The Western World in the Eighteen and Ninteen Hundreds
Nature underwent an incredible alteration in the way in which it was viewed by man in the Western World in the eighteen and nineteen hundreds. Venturing onto the banks of their land of promise, the first immigrants to America’s northeast shores found a trackless expanse which, instead of filling them with hope and promise for their newly won future, brought about trepidation and fear of that most ominous of adversaries: the unknown. The untamed wilderness was a frightening proposition to early settlers who were forced to reconsider their hasty renunciation of the rules and structure of civilized society. So as human beings are want to do, they imported their religious intolerance and chronic need to dominate and subjugate nature with them. As life inside the colonies became increasingly structured and illusionary of safety, the Wild outside became correspondingly malevolent as it impinged upon their cozy order and stasis. Religion continued unimpeded as the cornerstone of the colonists’ beliefs and actions, and its message was successfully used to amplify and solidify their unhealthy fear of nature. Powerful religious figures like Jonathan Edwards used the image of a wilderness analogous to Hell to strengthen worldly renunciation and recognition of the need for man to conquer his surroundings. With time the concept of nature and man’s relationship to it would continue to evolve, but it was not until the visionary philosophy of John Muir in the mid 1900s that the place of nature in religion would be completely turned on its head. By comparing the differences in doctrine set forth by Edwards and Muir, it can be seen how philosophical views of nature came full-circle in early America.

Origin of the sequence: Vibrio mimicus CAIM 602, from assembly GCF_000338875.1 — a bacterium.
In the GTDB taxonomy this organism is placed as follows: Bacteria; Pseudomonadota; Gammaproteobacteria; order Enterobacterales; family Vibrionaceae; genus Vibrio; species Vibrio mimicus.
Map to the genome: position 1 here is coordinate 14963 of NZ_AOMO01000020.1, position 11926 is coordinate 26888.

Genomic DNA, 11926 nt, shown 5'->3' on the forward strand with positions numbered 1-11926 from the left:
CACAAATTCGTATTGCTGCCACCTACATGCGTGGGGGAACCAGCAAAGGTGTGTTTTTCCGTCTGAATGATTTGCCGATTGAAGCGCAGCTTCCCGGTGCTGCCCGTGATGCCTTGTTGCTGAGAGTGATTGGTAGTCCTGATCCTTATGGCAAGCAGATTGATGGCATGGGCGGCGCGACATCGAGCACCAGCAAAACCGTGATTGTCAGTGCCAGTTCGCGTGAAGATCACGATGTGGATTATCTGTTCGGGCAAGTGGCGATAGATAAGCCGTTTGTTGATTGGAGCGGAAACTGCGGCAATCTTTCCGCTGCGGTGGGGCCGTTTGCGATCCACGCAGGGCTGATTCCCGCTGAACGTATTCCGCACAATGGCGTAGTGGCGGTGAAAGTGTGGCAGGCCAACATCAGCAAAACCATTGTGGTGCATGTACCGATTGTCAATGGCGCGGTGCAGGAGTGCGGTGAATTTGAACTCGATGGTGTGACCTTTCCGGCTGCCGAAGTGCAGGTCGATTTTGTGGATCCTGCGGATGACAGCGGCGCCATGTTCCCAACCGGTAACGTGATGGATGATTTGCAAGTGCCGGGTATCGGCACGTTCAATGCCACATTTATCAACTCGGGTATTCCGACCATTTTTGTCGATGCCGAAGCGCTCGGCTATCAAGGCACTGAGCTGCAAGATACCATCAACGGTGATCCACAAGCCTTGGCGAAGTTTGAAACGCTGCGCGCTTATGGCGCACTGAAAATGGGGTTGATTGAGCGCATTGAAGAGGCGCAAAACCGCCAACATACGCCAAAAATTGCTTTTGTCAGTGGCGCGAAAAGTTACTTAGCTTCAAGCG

In the 1800s, Christianity was a dominating influence over daily life in the New World. The majority of the population lived each day mindful of how their actions in this life would affect their placement in the next. Anticipation of Heaven and fear of Hell were very real governing factors on peoples’ behavior, and religious leaders of the time played off of this elevated degree of suggestibility and exploited the ever prevalent fear of the unknown in their preaching. Stories depicting the woods as a rendezvous point for sinners and the Devil were customary, even among the more secular of writers.